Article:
I haven't heard an answer to an Asian looking person wandering around Europe. If the person's family has been there for a few generations does that make their ancestry the same as their nationality? Their family has been in Italy for a few generations so now their ancestry is Italian?

  4. #104
    Post Human Post Qlip's Avatar
    Join Date
    Jul 2010
    MBTI
    ENFP
    Enneagram
    4w5 sp/sx
    Posts
    9,475

    Default

    I feel very quizzical that Europeans care so much. I'm blaming it on our lack of actual cultural ties and the overwhelming reach of our media. When I see other countries 'doing it wrong' I tend to just interpret it within the culture of the country, and maybe have a bit of a chuckle if the mutation is amusing.

    Yeah, we're insular, but there are reasons for that. Most Americans have little ability to see the world. Europe is a continent of many different cultures all kind of shoved together, America is a monoculture relative to that.

  5. #105
    Permabanned
    Join Date
    Apr 2007
    MBTI
    xkcd
    Enneagram
    9w1 sx/sp
    Socionics
    INT_
    Posts
    10,733

    Default

    Americans get lectured in their lack of historical knowledge constantly. Then when they show interest in it, they get lectured yet again.

    The only solution is to ignore the lecturing. Just go learn if you're interested. Who lives in a historical place now has little bearing on the past.

  6. #106
    Starcrossed Seafarer Aquarelle's Avatar
    Join Date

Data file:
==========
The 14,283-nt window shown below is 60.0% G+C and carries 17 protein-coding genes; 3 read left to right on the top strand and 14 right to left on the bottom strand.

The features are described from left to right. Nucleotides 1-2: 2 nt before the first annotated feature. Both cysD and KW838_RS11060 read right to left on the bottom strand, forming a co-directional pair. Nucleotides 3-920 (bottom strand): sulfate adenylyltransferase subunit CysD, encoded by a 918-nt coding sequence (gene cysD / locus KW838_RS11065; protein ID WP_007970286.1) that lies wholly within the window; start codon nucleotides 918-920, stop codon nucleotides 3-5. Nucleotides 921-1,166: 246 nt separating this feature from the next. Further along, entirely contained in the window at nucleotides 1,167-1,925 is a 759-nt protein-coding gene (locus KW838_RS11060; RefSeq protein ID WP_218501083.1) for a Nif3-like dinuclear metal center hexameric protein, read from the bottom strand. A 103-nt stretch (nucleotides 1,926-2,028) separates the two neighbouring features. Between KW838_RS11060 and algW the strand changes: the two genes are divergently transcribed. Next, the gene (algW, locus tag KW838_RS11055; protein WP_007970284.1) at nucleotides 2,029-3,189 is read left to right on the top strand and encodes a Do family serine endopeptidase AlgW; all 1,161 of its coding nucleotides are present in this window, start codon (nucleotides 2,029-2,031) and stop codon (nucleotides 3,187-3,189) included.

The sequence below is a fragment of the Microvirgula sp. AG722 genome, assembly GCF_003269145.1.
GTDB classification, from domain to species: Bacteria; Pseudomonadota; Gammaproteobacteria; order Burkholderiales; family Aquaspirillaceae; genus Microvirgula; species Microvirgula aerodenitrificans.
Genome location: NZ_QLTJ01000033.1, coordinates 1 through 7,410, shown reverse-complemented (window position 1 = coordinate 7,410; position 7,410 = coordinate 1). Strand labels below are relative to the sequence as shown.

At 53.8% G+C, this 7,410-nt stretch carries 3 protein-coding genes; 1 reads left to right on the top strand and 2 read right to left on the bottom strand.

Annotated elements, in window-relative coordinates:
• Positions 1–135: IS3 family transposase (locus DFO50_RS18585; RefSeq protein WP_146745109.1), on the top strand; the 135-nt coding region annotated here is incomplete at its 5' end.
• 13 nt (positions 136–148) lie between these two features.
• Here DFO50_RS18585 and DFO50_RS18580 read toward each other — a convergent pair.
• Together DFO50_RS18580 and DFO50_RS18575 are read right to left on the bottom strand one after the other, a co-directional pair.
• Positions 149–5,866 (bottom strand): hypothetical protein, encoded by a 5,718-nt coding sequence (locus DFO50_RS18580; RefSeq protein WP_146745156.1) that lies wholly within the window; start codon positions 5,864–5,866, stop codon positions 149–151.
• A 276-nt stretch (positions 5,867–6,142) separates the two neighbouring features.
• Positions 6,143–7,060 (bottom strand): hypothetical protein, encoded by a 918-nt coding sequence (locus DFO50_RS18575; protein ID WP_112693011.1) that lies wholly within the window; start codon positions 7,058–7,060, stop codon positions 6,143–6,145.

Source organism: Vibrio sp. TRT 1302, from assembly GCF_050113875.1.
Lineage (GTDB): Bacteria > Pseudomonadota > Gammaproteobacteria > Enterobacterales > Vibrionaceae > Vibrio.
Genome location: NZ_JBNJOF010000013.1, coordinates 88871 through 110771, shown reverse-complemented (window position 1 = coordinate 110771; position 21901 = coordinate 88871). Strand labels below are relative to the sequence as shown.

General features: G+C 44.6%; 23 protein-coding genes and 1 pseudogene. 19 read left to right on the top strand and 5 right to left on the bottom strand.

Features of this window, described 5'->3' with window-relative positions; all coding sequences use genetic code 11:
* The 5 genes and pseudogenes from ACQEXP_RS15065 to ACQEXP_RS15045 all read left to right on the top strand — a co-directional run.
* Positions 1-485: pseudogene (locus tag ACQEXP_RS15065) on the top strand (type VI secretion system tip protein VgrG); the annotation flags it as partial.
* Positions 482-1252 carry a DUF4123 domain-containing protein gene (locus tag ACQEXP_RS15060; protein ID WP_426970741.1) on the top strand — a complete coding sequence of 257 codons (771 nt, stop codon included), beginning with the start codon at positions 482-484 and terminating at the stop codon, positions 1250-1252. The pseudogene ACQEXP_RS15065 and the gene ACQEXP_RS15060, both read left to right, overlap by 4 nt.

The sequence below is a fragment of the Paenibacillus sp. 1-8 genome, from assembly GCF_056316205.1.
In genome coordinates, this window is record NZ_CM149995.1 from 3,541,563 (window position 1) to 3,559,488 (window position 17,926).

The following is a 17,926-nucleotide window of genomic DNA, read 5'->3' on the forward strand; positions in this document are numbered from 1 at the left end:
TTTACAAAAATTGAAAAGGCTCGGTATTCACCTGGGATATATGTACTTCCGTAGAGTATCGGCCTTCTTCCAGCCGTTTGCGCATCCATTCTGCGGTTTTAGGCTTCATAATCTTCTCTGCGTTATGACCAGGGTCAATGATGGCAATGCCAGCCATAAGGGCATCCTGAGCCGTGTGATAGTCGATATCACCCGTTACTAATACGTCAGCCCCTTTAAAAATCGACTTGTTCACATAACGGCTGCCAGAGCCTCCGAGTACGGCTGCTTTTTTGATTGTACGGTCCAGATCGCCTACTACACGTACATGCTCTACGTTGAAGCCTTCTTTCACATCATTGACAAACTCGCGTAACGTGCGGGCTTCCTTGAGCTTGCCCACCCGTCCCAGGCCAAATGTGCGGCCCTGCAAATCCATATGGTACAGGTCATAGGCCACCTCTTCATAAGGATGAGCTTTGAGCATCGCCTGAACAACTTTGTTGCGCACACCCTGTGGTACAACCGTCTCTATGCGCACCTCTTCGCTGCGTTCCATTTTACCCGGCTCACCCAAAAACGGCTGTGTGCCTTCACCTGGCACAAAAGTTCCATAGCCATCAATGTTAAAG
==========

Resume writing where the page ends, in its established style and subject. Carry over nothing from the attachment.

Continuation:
Jun 2010
    MBTI
    INFJ
    Enneagram
    4w5
    Posts
    3,532

    Default

    Quote Originally Posted by Salome View Post
    Yes, we think it’s strange. Also irritating.

    When an American tells me he’s Scottish, or worse, "Scotch", my instinctive reaction is “No, you’re fucking not”.
    Just because your third cousin twice removed had a conversation with a Scot in 1684, does not make you Scottish. Get a grip.

    In my youth I read a comic called Oor Wullie which satirized this kind of thing endlessly.
    Again, you're misunderstanding what it means when an American says "I'm Scottish" or whatever. I won't repeat myself; you can read my several posts to the same effect above. But I do agree that the people (there are some, but it is by no means the majority) who engage in the inauthentic, skin-deep displays referenced in the comic above are laughable and annoying.

    The Irish have an expression for this kind of thing which appropriately conveys the distaste for the Disneyland inauthenticity: plastic paddy.